–Bachelors degree in information technology or computer science related fields preferred.
–3-5 years industry experience with technical certifications preferred.
Ability to analyze and troubleshoot computer and networking systems and related equipment; ability to keep inventory; ability to perform skilled work according to plans, specifications and instruction; ability to establish and maintain effective personal working relationships; ability to lift and/or move related equipment; ability to work independently; innovative and patient; ability to provide effective quality end user service.
The common argument here is that EdTech specialists are not technical enough, while IT specialists have no clue what teachers need. My hopes is to eliminate this issue by creating a new hybrid degree in EdTech/IT, hence the name EduIT. This program would enhance the already strong EdTech community by giving EdTech specialists an opportunity to study engineering and IT fundamentals. It will prove beneficial if this new specialist will have understanding of security, programming, and network design systems. Armed with this knowledge, who wouldn’t want this new EduIT specialist to lead our next generation school technology infrastructures.
Schools require a new breed of Information Technology than the traditional enterprise network. The corporate enterprise network model doesn’t seem to fit the nature of a K12 school. Obviously, we need to protect student information systems that house confidential data about our populations, but overall I feel instructional institutions need to embrace an open & collaborative environment focused on integrating technology into the classroom.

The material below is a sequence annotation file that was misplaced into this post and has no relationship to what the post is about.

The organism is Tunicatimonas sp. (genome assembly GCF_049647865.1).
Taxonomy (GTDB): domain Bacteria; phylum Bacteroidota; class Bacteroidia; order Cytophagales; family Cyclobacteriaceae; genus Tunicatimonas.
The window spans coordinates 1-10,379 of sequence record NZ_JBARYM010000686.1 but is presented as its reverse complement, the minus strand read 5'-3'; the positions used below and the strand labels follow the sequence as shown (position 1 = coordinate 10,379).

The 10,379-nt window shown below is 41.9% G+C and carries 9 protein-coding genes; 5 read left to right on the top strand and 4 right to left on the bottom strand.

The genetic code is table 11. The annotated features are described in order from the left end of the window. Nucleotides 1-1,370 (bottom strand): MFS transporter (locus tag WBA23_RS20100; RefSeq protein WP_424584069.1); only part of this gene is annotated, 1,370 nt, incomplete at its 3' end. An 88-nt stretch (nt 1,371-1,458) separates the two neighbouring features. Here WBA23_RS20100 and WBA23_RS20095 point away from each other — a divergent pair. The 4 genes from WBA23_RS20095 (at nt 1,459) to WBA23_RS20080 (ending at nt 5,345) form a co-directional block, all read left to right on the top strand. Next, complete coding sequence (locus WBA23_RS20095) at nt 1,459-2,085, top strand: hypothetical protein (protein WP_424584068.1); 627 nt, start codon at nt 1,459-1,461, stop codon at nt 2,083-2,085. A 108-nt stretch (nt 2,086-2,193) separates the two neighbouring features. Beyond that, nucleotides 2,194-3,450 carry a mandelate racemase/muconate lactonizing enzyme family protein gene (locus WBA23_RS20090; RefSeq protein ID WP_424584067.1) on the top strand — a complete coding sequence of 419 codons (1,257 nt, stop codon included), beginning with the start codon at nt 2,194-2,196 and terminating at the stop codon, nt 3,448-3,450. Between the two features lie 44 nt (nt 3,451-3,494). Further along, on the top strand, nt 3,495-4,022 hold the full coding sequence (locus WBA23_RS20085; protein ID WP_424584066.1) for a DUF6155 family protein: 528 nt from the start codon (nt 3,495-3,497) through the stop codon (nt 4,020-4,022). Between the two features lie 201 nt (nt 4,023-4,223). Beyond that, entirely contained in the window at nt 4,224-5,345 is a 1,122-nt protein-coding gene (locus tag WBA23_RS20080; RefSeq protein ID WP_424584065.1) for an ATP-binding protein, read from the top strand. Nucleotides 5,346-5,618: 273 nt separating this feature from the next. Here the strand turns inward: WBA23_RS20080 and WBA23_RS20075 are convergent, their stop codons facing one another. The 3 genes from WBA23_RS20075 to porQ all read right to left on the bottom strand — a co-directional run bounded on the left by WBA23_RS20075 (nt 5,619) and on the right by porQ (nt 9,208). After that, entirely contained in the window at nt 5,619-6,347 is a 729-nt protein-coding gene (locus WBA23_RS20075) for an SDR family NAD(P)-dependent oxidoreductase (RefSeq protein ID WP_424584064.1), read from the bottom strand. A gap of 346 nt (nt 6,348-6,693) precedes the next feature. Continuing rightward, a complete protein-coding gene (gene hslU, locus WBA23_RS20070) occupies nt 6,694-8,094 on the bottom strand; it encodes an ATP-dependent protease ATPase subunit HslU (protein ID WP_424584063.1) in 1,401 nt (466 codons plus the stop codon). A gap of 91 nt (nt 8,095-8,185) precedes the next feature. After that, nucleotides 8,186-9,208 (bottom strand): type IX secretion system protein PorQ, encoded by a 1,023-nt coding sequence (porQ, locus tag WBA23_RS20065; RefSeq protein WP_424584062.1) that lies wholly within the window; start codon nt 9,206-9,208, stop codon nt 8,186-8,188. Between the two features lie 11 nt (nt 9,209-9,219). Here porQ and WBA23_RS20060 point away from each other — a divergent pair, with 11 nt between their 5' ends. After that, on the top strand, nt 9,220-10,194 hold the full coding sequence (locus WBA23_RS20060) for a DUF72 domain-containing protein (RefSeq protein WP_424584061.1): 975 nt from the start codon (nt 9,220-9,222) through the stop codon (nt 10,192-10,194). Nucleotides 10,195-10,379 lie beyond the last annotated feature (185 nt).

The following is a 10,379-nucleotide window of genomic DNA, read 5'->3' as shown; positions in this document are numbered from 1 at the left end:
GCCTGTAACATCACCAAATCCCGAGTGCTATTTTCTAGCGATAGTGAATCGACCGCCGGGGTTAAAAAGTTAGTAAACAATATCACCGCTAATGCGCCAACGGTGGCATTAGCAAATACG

The traditional enterprise IT Director role may not fit the role for school technology infrastructures. Quite boldly: “Whoever is in charge of educational technology should be in charge of the direction of information technology at the school.” I still believe there needs to be an IT specialist who takes care of day to day technology support, but the Director of Technology should be an Educational Technologist who has classroom experience to bring to the table. We are at a point in education where technology is a paradigm shifting tool in our classrooms, and we need experts in both education and technology to lead the way.
Let’s call it EduIT (Education Information Technology). The EduIT director fosters 21st century skills and invests in tools & professional development that pushes the IT department to empower teachers to use technology in the classroom. Why keep two departments separate? EdTech should be driving the decisions on infrastructure, such as moving to a Google Apps environment for communication and collaboration. When we moved to this environment at our site, we saved money and time working on tech support issues while also creating an environment that supported effective real time communication.